Mike Krzyzewski’s teams paced the ACC in rebound margin a mere four times in his first 41 years at Duke, most recently 2010. (The others were 1986, 1988 and 1989.)
In this season’s early going observers commented unfavorably on the Blue Devils’ being outrebounded in six of their first 10 games against Kentucky, Gonzaga, Ohio State and a group of overmatched opponents. Duke did not do too well on the offensive boards either.
Despite winning all but one of those games, rebounding discrepancies were rightly cause for concern. But not alarm. Taken in isolation rebound margins or other stats can be distressing. Taken in context with other factors such as turnovers forced, however, or field goal percentage defense, they’re reflective of a strategic balance.
Duke adjusted after its early board deficits, outrebounding its three ACC opponents prior to Wake Forest and its last four rivals overall. Through Jan. 6 the Blue Devils ranked seventh in the ACC in rebound margin (Wake Forest outrebounded Duke 36-29 overall and doubled Duke’s on the offensive end, 10-5 - and lost by 12).
In the loss to Miami, a smallish team which does not accent static interior defense, Duke held a 44-30 edge in rebounds, 13-10 on the offensive end. But the Hurricanes countered in part by forcing 17 turnovers, 12 more than they committed.
When the Devils are playing good defense – a quality that’s languished with recent squads dominated by one-and-done babes – they’re quite disruptive from the perimeter inward. Duke paces the ACC in 2022 in turnover margin.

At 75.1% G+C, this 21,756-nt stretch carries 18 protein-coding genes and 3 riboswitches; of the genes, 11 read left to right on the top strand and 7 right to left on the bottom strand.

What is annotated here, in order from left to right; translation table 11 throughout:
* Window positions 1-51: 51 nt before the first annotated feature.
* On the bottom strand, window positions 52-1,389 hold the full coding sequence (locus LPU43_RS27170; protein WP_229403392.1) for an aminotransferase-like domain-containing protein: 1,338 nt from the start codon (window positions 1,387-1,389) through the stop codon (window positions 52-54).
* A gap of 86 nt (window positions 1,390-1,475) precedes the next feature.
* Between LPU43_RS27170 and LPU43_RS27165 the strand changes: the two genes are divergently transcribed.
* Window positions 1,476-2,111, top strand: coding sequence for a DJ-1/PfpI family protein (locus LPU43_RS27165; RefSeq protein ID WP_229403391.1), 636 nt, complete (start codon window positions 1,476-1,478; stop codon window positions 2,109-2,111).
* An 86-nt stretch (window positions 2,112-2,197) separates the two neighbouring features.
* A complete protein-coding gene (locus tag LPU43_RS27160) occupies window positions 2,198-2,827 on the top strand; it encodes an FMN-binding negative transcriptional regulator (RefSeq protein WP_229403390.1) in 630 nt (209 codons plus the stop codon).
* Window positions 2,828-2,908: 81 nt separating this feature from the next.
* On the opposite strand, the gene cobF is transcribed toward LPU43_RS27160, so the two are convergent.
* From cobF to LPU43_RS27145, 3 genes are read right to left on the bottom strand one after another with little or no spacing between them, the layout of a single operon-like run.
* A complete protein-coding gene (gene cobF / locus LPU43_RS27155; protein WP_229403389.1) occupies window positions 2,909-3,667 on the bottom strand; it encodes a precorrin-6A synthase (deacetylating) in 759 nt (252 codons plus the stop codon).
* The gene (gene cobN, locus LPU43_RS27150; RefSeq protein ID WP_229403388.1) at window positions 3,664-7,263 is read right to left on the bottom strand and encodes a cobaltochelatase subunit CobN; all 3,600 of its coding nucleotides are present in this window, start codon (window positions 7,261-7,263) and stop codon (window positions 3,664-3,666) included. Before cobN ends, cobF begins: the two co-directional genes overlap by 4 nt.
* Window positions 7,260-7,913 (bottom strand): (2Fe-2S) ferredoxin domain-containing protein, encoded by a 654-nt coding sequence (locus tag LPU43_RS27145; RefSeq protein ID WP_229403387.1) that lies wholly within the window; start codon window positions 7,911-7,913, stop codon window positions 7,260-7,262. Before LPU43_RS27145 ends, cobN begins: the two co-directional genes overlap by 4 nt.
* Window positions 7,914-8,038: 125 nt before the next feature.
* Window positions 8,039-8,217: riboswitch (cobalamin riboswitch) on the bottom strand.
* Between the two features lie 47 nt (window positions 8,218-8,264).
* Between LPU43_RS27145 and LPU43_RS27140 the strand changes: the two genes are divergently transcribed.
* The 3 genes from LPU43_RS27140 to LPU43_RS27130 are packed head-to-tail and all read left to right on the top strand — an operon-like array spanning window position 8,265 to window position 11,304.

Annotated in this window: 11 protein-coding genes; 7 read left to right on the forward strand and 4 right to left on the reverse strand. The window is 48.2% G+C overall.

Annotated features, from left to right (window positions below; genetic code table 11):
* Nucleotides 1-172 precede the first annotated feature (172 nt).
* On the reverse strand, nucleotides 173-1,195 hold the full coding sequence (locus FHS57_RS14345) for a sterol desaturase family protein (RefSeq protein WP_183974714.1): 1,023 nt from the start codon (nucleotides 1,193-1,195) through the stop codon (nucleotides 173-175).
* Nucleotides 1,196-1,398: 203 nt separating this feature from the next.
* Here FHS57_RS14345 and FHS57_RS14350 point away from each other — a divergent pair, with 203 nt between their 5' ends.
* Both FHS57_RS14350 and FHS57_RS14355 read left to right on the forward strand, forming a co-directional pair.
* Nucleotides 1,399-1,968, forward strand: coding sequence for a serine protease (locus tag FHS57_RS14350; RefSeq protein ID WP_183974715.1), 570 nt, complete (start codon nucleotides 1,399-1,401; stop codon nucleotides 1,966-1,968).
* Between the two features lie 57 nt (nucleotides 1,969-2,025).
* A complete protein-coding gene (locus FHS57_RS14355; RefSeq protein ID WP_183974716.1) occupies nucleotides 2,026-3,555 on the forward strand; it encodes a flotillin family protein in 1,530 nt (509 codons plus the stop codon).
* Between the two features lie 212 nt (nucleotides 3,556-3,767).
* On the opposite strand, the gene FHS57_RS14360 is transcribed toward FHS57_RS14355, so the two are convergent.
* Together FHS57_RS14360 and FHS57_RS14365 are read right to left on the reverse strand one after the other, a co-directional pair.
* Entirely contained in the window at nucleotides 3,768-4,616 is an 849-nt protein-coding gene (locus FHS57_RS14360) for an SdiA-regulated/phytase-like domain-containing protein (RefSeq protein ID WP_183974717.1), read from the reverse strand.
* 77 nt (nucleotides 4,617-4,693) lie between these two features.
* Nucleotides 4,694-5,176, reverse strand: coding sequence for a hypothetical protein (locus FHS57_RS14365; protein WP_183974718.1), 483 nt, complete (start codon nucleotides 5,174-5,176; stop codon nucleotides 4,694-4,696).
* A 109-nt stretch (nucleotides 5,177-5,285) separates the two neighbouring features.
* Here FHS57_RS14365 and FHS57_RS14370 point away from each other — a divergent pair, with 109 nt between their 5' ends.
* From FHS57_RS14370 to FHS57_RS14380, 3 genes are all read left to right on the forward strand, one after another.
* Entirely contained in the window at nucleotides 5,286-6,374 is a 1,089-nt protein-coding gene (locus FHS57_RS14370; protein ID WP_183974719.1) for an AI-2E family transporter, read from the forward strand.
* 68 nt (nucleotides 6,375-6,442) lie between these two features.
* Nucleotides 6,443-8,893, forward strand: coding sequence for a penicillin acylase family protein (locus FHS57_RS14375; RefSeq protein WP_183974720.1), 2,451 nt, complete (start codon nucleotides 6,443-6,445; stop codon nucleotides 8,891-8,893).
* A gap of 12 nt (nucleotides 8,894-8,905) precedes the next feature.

Admiring Elon coach Mike Schrage, a former director of basketball operations under Krzyzewski, called Duke’s approach “the point of attack defense”.
This disruptive strategy produces an annual edge in forcing turnovers, feeding a perpetual appetite for fast break points. Most Blue Devils on the court may bring the ball upcourt this year, promoting fluidity and uninterrupted aggression.
“If we can run, we’re going to run,” Krzyzewski said a few weeks ago. As a result Duke leads the ACC in scoring in 2021-22, as it has in five of the past dozen seasons, with 83.3 points per game.
Rebounding doesn’t always need to be a strong suit if balanced by other compensating virtues. Three times since 2010, the year Duke won the NCAA title with current assistants Jon Scheyer and Nolan Smith manning the backcourt, the Devils gained fewer than 31 percent of their rebounds at the attacking end.
That’s not necessarily a fatal flaw. The ’15 national champs got 30.99 percent of their rebounds on offense. That group combined with the other previous low OR producers since 2010 to win 83 percent of the time (93-19).
The current season is also among those exceptions — in 14 games through the Miami loss Duke was 12-2 despite a mere 27.39 percent of its boards coming on offense. That’s the fewest in at least 13 years as it clamps down defensively.
“Defense is really the key to our team,” Krzyzewski said after Duke subdued Georgia Tech. Miami coach Jim Larranaga says the best way to measure team defense compared to opponents is defensive rebounds plus turnovers forced.
Do keep in mind that half of the schedule remains to be played, and that teams stressing defense tend not to crash the offensive boards but to fall back quickly to protect their own basket. That was part of Larranaga’s winning formula in beating Duke at Cameron, as Krzyzewski noted.
Duke Rebounding Since 2010 Season
(Through Games of Jan.8)
|# Won NCAA title.|